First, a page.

Payment behavior is one of the evergreen segments you can use to group your customers. Fast-paying customers are those who always (or almost always) pay their invoices on time, while slow-paying customers are those who regularly pay late. For example, customers who take on average below 30 days to pay their invoices can be categorized as fast payers, whilst those who take over 30 days on average may be classified as slow-paying customers.

You can further segment your fast-paying and slow-paying customers by looking at how much they owe you. For example, you might have a group of fast-paying customers who owe you $1000 or less, and a group of slow-paying customers who owe you more than $1000.

Long term vs new clients 

As we mentioned earlier, personalisation is an important differentiator, and applying a one-size-fits-all approach to collections could see you alienating consistently fast-paying customers, while not applying enough pressure to be paid on time by newer customers.

Segmenting your accounts receivable data can help you identify which debtors need the most attention, and allows for a more tailored approach to collections, which in turn can get you better results from a variety of different customer types.

High risk vs low-risk 

Credit checking is an important part of the onboarding process and an excellent way to keep on top of your customer's credit suitability, but it can also allow you to more accurately segment your customers.

You can use customer segmentation to identify high-risk and low-risk customers. This will help you focus your debt collection efforts on those customers who are higher risk and more likely to pay and apply fewer resources to those who are lower risk.

Continued credit checking throughout your business relationship with a customer will also help you to keep track of any changes in their credit risk level and enable you to re-classify them as necessary. For high risk vs low risk customers, we suggest implementing contingent credit limits for each segment of your customers.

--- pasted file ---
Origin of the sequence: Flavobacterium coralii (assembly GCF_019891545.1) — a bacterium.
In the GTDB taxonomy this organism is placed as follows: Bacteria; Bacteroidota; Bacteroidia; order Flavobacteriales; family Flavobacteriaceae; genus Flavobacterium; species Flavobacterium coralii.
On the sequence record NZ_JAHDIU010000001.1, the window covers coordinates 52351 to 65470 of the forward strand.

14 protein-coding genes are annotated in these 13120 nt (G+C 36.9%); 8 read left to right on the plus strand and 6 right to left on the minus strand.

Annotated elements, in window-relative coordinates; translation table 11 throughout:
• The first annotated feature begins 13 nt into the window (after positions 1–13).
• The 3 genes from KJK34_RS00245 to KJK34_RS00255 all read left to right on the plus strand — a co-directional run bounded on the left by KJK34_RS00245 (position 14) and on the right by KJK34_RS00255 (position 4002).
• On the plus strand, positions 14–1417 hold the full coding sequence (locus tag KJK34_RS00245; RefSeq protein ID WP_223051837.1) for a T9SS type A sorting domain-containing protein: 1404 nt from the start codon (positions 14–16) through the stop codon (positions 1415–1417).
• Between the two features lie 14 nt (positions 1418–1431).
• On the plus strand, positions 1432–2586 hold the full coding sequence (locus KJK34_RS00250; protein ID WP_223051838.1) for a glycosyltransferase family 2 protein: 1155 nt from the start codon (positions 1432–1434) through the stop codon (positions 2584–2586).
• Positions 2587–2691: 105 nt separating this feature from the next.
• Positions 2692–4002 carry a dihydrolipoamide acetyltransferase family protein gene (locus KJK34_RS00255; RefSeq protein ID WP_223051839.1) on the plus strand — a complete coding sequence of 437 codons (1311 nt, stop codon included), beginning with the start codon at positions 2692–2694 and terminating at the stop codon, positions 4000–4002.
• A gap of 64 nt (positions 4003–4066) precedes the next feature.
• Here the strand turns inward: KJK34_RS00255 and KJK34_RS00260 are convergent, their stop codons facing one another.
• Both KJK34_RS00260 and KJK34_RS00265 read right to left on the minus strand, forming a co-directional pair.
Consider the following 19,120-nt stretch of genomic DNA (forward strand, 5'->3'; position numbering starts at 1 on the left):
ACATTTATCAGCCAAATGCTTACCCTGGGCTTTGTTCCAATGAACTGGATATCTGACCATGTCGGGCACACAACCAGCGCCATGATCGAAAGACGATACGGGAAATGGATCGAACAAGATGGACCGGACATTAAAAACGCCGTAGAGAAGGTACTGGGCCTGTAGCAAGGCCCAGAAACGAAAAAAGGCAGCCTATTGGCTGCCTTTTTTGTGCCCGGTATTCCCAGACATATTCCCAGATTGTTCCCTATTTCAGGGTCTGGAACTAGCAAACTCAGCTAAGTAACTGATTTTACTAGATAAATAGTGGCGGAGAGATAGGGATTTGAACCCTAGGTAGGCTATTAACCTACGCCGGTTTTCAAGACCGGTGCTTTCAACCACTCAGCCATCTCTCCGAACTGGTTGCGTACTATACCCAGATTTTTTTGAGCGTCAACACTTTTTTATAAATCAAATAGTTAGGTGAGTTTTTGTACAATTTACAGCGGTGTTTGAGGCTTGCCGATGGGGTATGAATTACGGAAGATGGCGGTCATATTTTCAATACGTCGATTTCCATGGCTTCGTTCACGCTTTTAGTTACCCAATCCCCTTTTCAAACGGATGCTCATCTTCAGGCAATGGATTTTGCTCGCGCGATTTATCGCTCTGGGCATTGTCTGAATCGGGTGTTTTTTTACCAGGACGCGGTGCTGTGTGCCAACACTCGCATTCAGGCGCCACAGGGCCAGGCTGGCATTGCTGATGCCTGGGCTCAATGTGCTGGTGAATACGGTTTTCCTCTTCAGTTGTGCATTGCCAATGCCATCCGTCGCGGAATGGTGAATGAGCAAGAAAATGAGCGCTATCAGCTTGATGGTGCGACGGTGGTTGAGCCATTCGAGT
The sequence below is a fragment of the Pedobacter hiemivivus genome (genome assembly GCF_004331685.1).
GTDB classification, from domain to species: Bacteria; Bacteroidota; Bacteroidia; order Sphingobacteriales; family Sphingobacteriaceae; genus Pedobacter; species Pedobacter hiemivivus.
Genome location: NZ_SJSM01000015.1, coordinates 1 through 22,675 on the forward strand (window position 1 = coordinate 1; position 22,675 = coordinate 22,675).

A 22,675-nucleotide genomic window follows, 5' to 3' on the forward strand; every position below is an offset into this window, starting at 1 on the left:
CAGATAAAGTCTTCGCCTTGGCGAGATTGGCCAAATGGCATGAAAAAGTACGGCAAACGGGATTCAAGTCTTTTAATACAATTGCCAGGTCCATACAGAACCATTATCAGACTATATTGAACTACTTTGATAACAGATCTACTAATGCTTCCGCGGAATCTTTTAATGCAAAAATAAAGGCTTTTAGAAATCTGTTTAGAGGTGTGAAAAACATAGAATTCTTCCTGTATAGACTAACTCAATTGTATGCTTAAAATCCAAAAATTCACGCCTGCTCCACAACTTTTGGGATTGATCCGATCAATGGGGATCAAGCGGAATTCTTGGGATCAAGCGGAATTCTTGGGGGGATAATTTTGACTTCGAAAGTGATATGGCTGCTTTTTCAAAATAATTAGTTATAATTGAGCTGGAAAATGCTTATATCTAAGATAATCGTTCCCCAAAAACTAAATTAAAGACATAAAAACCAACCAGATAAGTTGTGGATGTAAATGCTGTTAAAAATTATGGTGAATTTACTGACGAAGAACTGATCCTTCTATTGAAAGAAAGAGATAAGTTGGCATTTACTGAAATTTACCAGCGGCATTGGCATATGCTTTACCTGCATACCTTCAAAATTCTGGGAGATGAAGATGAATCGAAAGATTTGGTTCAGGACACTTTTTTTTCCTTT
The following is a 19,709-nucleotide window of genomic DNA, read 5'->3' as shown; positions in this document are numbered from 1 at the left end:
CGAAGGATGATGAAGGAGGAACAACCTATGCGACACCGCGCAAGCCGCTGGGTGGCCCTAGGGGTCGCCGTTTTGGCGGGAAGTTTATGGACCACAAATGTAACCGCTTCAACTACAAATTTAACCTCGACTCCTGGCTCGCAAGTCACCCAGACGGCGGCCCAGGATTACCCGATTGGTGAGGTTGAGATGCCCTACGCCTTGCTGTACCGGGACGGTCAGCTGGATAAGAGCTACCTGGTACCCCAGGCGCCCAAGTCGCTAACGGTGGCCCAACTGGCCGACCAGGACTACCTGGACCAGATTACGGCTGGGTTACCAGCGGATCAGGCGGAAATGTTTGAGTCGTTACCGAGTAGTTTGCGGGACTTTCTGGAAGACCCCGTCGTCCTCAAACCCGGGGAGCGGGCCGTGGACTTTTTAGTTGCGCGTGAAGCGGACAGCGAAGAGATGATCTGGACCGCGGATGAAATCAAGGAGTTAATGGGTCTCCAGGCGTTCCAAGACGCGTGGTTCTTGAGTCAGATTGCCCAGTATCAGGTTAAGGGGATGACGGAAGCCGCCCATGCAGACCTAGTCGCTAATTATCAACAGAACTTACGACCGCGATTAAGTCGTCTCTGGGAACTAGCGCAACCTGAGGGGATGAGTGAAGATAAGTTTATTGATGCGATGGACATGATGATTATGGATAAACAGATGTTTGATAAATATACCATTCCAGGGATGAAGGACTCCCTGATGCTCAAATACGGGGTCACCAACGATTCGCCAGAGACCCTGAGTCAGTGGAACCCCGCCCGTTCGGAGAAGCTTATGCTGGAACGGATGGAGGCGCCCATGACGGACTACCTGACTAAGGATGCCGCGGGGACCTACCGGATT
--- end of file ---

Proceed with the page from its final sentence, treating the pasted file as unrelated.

Size of customer business

How much business a customer provides you with is another key factor in customer segmentation.

Larger customers are usually easier to keep track of and manage accounts receivables for, while smaller customers may require more attention.

It can also be more difficult to get paid by smaller customers as they may have less money available to pay invoices and might be more in need of structured payment options, such as payment plans, if economic conditions suddenly take a turn for the worse.

You can also use customer segmentation by the size of your business to identify potential upsell opportunities with your larger customers or offer discounts to your smaller customers to encourage them to do more business with you.

How to implement a customer segmentation strategy

The first step in implementing an effective customer segmentation strategy is to identify your customer segments.

You can do this by looking at factors like customer location, size of business, industry, or even the type of product or service they purchase from you.

Once you've identified your customer segments, you can then start to tailor your accounts receivables process to each segment.

Creating a dedicated invoice follow up schedule, based on the information from your customer segments, is a good way to start.

For example, you might have one chasing schedule for high-risk customers, and one for low-risk customers. These schedules can be set up to automatically chase each customer segment for payments with a unique tone of voice, on the times and days that you choose, all using automated accounts receivables software.

These automated reminders can be backed up by a combination of polite email payment reminders, SMS payment reminders, and accounts receivables phone calls adapted to each customer segment, to create a holistic approach to invoice chasing that gets results!

An excellent way to improve your accounts receivables process

While customer segmentation might seem like a lot of work, the benefits in terms of improved accounts receivables results make it well worth the effort. By taking the time to segment your customers, you can improve your collections process and get paid faster. Furthermore, you can use accounts receivable automation tools like Chaser to make the customer segmentation process easy.

It's important to remember that not all customers are the same, and by using customer segmentation in your accounts receivables process you can improve your results. Segmenting customers into different groups will allow you to direct your collections efforts in a way that is more likely to result in prompt payments.

Ready to segment your customers, follow up on payments in the most effective way possible, and get invoices paid faster? Try accounts receivables automation for free, for 14 days.

Subscribe to Chaser's monthly newsletter

Our monthly newsletter includes news and resources on accounts receivables management, along with free templates and product innovation updates.